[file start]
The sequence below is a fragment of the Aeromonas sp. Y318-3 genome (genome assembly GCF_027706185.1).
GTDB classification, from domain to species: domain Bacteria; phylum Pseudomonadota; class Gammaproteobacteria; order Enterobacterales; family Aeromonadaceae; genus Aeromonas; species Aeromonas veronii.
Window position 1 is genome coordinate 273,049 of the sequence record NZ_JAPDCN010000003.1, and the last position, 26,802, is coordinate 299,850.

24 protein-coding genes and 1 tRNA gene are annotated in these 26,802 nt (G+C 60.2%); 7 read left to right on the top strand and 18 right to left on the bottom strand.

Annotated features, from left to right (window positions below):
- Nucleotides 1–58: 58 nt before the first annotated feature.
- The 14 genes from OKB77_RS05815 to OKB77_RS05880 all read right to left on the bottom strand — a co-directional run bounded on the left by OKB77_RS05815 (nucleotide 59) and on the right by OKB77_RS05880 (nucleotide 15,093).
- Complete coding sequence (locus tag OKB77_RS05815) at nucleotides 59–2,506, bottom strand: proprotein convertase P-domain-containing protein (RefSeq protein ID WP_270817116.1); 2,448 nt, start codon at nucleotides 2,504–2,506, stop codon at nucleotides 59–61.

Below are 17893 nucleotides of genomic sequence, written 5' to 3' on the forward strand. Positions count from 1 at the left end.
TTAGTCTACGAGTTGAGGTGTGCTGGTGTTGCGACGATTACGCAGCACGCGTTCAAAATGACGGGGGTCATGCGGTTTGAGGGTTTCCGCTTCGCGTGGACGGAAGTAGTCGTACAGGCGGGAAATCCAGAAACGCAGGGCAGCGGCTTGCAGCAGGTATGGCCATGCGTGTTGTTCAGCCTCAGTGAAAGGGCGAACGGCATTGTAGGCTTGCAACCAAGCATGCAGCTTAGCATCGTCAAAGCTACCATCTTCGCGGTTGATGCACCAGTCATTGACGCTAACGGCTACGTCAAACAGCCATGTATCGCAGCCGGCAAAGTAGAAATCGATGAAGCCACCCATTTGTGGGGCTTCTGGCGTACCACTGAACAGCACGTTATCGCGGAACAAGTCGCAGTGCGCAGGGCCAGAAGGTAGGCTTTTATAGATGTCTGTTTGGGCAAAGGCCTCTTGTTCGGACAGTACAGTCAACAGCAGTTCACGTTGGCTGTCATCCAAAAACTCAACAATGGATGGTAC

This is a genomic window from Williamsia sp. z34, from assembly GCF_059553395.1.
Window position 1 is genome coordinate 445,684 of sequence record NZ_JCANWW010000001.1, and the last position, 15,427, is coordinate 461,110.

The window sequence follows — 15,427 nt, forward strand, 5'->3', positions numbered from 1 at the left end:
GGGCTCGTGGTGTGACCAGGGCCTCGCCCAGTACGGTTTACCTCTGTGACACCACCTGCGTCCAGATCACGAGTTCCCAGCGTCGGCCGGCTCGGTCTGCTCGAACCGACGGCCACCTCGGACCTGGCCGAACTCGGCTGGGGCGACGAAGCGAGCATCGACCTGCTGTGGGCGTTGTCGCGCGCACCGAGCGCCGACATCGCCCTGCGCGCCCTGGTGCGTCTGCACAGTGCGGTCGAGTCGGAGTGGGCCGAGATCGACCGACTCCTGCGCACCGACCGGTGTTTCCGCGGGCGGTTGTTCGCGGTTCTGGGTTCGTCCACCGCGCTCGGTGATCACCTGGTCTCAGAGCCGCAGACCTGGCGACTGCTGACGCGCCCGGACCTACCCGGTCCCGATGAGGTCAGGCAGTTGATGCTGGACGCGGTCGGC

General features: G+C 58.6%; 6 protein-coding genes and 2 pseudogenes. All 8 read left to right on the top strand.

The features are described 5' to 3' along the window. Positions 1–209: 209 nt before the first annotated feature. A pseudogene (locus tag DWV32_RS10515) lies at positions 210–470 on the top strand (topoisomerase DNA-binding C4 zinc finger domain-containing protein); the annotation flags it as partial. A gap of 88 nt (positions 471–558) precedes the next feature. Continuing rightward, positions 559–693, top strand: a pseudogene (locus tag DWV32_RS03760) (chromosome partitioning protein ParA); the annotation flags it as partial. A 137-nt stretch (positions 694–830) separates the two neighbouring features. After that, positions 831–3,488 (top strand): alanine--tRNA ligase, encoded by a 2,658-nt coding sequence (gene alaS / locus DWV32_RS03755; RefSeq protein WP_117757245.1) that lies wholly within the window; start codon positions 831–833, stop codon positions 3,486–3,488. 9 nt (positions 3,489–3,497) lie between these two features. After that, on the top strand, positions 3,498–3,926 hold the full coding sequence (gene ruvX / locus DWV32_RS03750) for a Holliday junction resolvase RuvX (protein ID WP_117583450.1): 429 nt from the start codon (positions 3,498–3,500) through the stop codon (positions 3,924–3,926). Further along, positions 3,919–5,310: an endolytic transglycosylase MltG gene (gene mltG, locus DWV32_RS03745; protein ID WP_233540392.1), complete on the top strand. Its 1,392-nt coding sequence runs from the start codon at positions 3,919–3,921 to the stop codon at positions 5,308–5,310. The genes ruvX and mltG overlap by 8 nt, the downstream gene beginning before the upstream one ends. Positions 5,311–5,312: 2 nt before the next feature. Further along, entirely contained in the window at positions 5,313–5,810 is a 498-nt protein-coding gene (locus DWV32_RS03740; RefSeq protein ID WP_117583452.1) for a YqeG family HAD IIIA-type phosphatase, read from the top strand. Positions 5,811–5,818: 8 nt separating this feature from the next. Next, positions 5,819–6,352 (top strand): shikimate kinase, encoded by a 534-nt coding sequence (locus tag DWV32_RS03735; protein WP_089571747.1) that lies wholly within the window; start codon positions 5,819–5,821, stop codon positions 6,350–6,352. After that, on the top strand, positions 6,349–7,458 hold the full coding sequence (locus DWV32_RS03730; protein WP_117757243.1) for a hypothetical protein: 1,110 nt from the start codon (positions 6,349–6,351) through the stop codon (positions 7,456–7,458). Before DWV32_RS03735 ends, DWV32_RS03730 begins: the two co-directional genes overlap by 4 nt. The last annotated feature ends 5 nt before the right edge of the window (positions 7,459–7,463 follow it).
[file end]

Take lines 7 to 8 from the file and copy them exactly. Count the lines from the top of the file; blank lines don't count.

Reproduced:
- The 14 genes from OKB77_RS05815 to OKB77_RS05880 all read right to left on the bottom strand — a co-directional run bounded on the left by OKB77_RS05815 (nucleotide 59) and on the right by OKB77_RS05880 (nucleotide 15,093).
- Complete coding sequence (locus tag OKB77_RS05815) at nucleotides 59–2,506, bottom strand: proprotein convertase P-domain-containing protein (RefSeq protein ID WP_270817116.1); 2,448 nt, start codon at nucleotides 2,504–2,506, stop codon at nucleotides 59–61.